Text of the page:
Cinematic lenses are a crucial part of any film production. They can change the look and feel of your movie completely. In this article, we will explore the different types of cinematic lenses and why they are so important.
1: The Lens Format
The lens format is the size and shape of the lens. There are three main formats: anamorphic, super anamorphic, and theatrical.
Anamorphic lenses are the most common format. They use a circular shape and are typically used for movies that are filmed in widescreen. They have a wider angle of view than other formats, which allows for more cinematic shots. Super anamorphic lenses use a hexagonal shape and offer even more cinematic shots. The widest angle of view is achieved with this format, which is great for tracking action scenes. The downside to super anamorphics is that they can be more expensive to produce.
Theatrical lenses are designed for movie theaters. They have a square shape and are used primarily for 2D movies. They provide a narrower angle of view than other formats, which makes it easier to follow action scenes in 2D movies.
2: The Mount
The mount is the part of the lens that attaches to the camera. There are three main types of mounts: PL, C-Mount, and S-Mount.
PL mounts are used on cameras that are made by Panasonic. They offer a standard angle of view and are easy to use. C-Mounts are used on cameras made by Canon and Sony. They offer a wider angle of view than PL mounts and are better for shooting movies with wide shots. S-Mounts are used on cameras made by Samsung and Panasonic. They offer the widest angle of view available and are perfect for filming movies in 3D.
3: The Lens Glass
Lens glass is the material that makes up the lens. It is made up of several different elements, including a coating that reduces unwanted reflections.
4: The aperture
The aperture is the opening in the lens that allows light to enter. It is adjustable and determines how wide a range of light can enter the lens. Aperture settings are typically indicated by numbers, such as 1.8 or 2.4.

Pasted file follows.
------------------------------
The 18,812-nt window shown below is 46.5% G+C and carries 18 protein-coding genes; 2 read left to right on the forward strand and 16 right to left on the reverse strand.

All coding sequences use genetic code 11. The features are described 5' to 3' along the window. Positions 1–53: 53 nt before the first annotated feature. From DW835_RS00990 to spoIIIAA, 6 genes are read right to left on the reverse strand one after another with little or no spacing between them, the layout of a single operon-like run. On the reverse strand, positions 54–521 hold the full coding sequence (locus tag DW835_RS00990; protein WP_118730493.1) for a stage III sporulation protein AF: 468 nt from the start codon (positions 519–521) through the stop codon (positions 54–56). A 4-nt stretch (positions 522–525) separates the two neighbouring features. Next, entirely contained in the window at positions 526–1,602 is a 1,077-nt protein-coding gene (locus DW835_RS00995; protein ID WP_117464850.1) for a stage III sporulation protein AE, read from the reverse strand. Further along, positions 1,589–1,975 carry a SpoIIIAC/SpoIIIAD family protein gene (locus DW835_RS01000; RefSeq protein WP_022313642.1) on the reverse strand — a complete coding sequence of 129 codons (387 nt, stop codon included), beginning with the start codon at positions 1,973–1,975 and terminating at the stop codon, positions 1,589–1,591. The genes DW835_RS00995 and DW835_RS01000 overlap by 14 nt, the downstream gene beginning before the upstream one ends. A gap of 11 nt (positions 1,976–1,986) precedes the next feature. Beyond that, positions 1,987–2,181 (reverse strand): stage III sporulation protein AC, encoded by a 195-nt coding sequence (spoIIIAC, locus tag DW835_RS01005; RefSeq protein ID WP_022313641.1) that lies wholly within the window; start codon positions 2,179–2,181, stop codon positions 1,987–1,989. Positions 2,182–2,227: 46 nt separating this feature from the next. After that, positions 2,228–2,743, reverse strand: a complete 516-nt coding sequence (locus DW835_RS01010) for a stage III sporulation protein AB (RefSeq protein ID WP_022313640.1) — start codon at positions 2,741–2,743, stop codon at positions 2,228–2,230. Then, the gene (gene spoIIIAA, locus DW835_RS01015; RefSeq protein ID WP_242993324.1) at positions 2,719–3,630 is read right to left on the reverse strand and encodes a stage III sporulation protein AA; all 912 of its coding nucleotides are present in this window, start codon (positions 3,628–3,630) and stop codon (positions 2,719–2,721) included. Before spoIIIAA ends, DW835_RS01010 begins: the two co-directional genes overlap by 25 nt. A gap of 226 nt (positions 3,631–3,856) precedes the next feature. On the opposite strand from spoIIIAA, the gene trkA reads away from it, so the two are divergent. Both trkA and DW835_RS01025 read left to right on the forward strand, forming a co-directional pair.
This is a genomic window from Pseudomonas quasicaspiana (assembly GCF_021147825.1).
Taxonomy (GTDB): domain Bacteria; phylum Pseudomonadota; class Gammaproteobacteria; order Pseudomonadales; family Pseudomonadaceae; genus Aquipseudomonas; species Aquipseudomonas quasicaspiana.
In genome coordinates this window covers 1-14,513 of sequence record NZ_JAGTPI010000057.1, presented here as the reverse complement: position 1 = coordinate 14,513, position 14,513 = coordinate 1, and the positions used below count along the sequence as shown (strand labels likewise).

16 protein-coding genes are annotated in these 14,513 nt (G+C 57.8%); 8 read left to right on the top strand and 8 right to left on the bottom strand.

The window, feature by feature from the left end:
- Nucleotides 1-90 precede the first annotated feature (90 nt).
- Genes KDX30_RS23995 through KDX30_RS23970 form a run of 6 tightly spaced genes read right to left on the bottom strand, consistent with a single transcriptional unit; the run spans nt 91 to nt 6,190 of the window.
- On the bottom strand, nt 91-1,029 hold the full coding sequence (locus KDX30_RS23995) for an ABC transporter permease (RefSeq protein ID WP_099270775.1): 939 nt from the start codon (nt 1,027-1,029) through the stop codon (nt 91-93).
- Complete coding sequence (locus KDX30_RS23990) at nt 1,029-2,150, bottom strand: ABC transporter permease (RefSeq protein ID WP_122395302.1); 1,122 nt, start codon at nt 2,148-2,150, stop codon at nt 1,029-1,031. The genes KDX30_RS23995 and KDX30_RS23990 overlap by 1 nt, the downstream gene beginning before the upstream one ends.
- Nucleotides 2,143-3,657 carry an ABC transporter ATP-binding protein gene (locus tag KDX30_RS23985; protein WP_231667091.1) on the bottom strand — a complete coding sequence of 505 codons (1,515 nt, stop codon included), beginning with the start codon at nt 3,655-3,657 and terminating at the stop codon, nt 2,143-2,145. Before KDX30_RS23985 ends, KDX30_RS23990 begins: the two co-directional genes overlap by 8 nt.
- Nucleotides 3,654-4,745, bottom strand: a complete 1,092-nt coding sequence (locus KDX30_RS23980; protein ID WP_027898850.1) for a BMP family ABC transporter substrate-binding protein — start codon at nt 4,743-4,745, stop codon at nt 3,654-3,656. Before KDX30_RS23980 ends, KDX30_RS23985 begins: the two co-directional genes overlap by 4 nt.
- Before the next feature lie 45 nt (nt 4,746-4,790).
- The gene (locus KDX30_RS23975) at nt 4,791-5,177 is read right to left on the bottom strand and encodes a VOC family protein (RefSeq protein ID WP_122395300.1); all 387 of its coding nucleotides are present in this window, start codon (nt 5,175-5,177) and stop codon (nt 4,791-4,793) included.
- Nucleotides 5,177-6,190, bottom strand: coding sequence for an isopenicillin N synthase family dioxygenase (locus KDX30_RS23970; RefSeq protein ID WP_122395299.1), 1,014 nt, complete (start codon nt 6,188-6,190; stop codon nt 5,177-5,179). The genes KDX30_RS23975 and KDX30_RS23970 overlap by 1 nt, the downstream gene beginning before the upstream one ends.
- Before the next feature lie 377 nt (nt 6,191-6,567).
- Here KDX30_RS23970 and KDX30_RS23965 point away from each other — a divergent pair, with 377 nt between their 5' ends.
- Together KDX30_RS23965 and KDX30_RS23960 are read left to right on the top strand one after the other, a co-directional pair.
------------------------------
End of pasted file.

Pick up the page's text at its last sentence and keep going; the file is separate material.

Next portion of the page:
5: The focal length
The focal length is the distance from the lens to the object being photographed. It is adjusted to control the width of the image that is projected on screen. A shorter focal length will give you a wider image, while a longer focal length will give you a narrower image.
6: The film stock
Film stock is the material used to capture images on film. There are two main types of film stock: 35mm and 120mm.
35mm film stock is used for movies that are filmed in standard widescreen format. It has a smaller size than other formats and is less expensive to produce.
7: The focus distance
The focus distance is the distance from the lens to the object being photographed. It is adjustable and determines how close the camera can get to the object without losing focus.
8: The eyepiece
The eyepiece is located in front of the lens and allows you to view what is being photographed.
9: The iris size
The iris size is the size of the opening in the lens that controls how much light enters the lens. It can be adjusted to allow for different lighting conditions.
10: The focus ring
The focus ring is located on the side of the lens and is used to adjust the focus distance.
11: The field of view (FOV)
The field of view is the area that is visible in front of the lens. It is measured in degrees and can be adjusted by turning the focus ring.
12: The distortion factor
The distortion factor is a measure of how much the image is distorted when viewed onscreen. It is typically measured in terms of percent and is listed on the lens packaging.
13: Light transmission rate (TTR)
Light transmission rate is a measure of how much light is transmitted through the lens. It is listed on the lens packaging and indicates how wide a range of colors the lens can capture.
14: Price tag
Price tags indicate the price of the lens and can be found on the lens packaging. also, usually the price tag associated with a cinema lens its higher due to the complexity and workmanship associated with the equipment.
These are some of the most common features found in a cinematic lens. Each one plays a vital role in producing the perfect image for your movie.